The U.S. should advance disease surveillance, reporting, and early response with a BioDefense Fusion Center by leveraging its existing security relationships with regional allies and partners in a coordinated approach to improve domain awareness and intercommunication.  Intelligence asset reporting, health and lab information, and social media and big data searches from a wide array of sources need to be collated, validated, and rapidly disseminated to provide biodefense.

Partner nations could help build a disease early warning system, as demonstrated by the Asia-Pacific countries that have a major stake in disease surveillance and early warning. These nations are already significantly aligned with the U.S. through organizations such as the Daniel K. Inouye Asia-Pacific Center for Security Studies (DKI-APCSS).

The pillars of health surveillance and security can be quickly interconnected by leveraging the partner states of the Quadrilateral Security Dialogue (the Quad) – Australia, India, Japan, and the United States and the “Five Eyes” – Australia, New Zealand, Canada, Great Britain and the U.S. who currently share information.  This can form the basic pillars of a BioDefense Shield as information is directed to the BioDefense Fusion Response Center.  Proposals for national and international maritime fusion response centers are being considered to reduce transnational threats in the maritime domain.

Potential partners in a more robust, international Biodefense Fusion Center and Shield alliance could include, Japan, Taiwan, South Korea, and Vietnam.  Other partners could be found by bringing in India, Israel, and our NATO-European Union allies into a more global and comprehensive collaborative disease surveillance enterprise. Current events have demonstrated that such alliances are both proactive and successful at mitigating pandemic problems.

The next iteration of U.S. strategy must focus on key collaborative initiatives that collate and fuse data, both from intelligence sources, health assets, and social media web crawlers to tease out new or evolving threats to health and security. Drawing upon the strength and strategic alignment of existing relationships will only be effective with the facilitation of the rapid sharing of intelligence across platforms. Therefore, the U.S. approach needs to be innovative and ensure that critical instruments of alliance power are leveraged quickly to facilitate appropriate responses to health threats with adequate scope and focus.


21st Century global health intelligence is an increasingly important part of national security, strengthens national defense, and requires a greater share of the resources currently committed to conventional warfare. It also, through soft power and health security functions, protects national security both directly and indirectly.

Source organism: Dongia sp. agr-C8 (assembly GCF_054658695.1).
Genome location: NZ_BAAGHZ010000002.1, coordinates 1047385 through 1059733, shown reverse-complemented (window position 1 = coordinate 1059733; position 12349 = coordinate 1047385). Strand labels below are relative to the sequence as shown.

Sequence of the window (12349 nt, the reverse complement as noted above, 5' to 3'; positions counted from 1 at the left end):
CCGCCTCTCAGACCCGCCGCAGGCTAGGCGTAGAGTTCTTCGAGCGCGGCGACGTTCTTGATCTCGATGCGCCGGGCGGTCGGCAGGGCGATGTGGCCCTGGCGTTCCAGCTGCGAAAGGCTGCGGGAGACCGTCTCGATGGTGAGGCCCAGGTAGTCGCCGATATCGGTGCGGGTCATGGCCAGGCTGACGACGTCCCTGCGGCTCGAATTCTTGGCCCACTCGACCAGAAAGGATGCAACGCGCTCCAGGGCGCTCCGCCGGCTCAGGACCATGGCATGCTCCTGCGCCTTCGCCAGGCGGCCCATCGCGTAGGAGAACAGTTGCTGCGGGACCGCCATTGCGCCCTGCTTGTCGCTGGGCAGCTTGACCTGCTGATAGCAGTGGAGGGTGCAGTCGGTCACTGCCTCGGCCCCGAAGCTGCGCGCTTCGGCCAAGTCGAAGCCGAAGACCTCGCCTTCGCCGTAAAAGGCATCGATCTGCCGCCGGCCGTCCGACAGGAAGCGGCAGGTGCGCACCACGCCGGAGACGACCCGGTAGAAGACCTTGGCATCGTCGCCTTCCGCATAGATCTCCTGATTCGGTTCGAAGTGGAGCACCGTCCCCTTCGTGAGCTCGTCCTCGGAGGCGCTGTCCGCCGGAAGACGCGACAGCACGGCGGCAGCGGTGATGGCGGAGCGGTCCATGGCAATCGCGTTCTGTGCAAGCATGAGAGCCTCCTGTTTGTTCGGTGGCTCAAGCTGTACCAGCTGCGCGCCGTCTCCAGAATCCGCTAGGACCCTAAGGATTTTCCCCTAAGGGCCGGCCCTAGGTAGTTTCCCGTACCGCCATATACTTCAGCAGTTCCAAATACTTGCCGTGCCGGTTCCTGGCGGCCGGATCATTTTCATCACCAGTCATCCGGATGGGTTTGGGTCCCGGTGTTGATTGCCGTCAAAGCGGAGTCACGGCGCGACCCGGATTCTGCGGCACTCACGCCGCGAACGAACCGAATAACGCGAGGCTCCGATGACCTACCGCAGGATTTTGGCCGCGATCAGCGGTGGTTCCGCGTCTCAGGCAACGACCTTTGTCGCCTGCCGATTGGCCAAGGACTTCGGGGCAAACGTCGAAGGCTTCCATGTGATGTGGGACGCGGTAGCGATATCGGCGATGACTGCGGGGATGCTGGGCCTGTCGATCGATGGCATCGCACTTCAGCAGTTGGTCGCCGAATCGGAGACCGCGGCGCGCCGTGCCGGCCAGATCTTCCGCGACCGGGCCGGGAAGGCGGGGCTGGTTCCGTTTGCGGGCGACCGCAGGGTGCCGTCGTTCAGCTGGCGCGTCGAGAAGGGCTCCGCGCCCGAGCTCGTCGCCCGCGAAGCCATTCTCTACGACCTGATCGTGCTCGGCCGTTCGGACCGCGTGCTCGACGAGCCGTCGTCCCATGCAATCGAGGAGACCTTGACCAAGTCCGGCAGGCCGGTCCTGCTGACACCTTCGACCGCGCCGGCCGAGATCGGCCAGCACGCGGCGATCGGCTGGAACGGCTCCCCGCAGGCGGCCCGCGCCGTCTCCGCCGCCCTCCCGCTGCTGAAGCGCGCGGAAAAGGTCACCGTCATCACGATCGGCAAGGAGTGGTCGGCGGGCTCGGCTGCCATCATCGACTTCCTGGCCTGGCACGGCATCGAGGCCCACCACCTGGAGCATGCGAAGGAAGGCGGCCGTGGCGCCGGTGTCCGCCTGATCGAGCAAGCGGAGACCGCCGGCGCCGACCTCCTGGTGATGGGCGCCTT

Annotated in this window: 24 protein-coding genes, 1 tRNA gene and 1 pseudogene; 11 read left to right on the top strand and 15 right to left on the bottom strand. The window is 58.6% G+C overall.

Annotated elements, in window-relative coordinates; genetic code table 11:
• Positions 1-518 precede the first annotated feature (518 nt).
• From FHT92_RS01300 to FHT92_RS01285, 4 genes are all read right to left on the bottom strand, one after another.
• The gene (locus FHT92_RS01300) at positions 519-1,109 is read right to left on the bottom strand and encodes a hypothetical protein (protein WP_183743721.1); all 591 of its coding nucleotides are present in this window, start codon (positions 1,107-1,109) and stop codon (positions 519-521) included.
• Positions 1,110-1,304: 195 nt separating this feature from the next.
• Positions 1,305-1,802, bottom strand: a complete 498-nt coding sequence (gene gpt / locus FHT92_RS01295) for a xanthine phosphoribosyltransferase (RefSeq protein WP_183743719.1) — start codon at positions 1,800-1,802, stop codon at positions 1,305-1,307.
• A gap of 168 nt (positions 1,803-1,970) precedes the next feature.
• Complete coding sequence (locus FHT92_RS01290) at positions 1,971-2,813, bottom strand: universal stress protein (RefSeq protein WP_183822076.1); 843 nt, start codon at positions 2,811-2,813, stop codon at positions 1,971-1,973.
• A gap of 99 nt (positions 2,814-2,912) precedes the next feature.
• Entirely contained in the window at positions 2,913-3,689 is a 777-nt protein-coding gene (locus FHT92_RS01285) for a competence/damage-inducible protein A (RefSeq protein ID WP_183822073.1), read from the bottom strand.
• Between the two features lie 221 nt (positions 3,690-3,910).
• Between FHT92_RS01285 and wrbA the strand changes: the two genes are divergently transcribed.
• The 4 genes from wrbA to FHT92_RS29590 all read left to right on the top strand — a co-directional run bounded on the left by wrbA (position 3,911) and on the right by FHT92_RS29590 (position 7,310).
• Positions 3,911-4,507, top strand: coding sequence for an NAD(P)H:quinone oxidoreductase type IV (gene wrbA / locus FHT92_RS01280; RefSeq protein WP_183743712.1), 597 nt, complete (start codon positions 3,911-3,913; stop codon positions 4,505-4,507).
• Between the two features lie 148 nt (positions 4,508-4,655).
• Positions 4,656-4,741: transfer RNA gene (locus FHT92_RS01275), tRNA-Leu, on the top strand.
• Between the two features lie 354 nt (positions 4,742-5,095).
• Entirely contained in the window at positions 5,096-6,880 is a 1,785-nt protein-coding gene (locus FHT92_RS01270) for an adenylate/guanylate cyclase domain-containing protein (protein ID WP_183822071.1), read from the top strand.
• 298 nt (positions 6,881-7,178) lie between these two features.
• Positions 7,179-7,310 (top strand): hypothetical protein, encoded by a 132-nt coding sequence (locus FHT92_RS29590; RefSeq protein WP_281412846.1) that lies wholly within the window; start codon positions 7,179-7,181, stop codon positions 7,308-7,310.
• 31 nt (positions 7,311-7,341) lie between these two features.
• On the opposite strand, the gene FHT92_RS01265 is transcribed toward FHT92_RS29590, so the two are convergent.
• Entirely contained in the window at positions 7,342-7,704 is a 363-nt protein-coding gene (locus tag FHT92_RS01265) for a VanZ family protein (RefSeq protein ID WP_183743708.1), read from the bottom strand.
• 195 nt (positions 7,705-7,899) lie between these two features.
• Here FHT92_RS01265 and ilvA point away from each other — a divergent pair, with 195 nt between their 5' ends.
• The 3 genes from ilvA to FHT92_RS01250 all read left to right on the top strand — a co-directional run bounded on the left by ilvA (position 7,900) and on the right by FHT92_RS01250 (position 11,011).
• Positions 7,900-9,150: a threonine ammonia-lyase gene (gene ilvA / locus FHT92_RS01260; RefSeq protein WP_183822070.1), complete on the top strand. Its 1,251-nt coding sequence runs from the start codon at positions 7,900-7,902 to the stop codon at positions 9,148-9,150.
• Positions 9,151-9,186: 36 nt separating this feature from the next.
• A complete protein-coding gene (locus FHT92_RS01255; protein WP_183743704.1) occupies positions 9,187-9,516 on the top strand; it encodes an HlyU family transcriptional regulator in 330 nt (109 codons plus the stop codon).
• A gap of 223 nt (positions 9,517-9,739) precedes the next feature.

Even in extremely challenging operational theaters such as Afghanistan, the use of medical diplomacy initiatives through military Global Health Engagement has been a highly compelling peacekeeping and nation-building tool.  Medical and disease threat intelligence is thus vitally important to the safety and security of this nation and its people.  Military, health departments and labs, and civilian intelligence agencies need funding and staffing beyond the level that has been seen in this current national and global pandemic tragedy.

Infectious diseases continue to evolve and disrupt nations around the globe at a faster pace. This process is exacerbated by demographic, political, and climate change pressures on populations that push humanity into habitats that were once wilderness or were considered unfit for living. Thus, our potential exposure to novel agents remains on the rise in line with population growth. The next pandemic may yet strike while we remain exposed due to rapid, unsustainable urbanization, climate change, destructive food harvesting and producing practices, globalization, and reliance on other nations for essential items.

It is time to build a global Biodefense Fusion Center for early detection and early response to disease threats. This will promote U.S. primacy and leadership in global security and will provide the groundwork required for the establishment of a BioDefense shield.  Our new 21st Century disease and security threats require us to transition from building tanks, ships, and manned aircraft for the “last war” to deploying better intelligence and surveillance tools; enhancing cutting edge cyber capabilities; and making our labs faster and more efficient. We need to fund DARPA and DTRA, and link them together with civilian agencies, OSINT tools, and military intelligence assets. Strengthening our ability to defend against the next disease threat requires us to collaborate and “war” game future threats with allied nations and partners, and where possible, with civilian agencies such as WHO.

The development of truly effective global systems for managing infectious disease surveillance and health intelligence is challenging, but excellent tools and agencies are available, and new tools are constantly emerging. The goal for our future is to establish a global, collaborative surveillance and reporting mechanism, fund it generously, and staff it with our best talent. This is not a project that needs to be started from the ground up, for many of the assets needed and partnerships required to build a collaboration already exist. The United States just needs to be willing to grasp the baton, reframe military and security thinking and resource allocation in the health security context, and lead the next steps in global early warning and biodefense.

[1] RADM, MC, USN (ret)
[2] Georgetown University
[3] Daniel K. Inouye Asia-Pacific Center for Security Studies, Honolulu HI USA

The views expressed in this article are the author’s alone, and do not necessarily reflect the official position of the DKI APCSS or the United States Government.
September 2021

Published: September 20, 2021

Category: Perspectives

Volume: 22 - 2021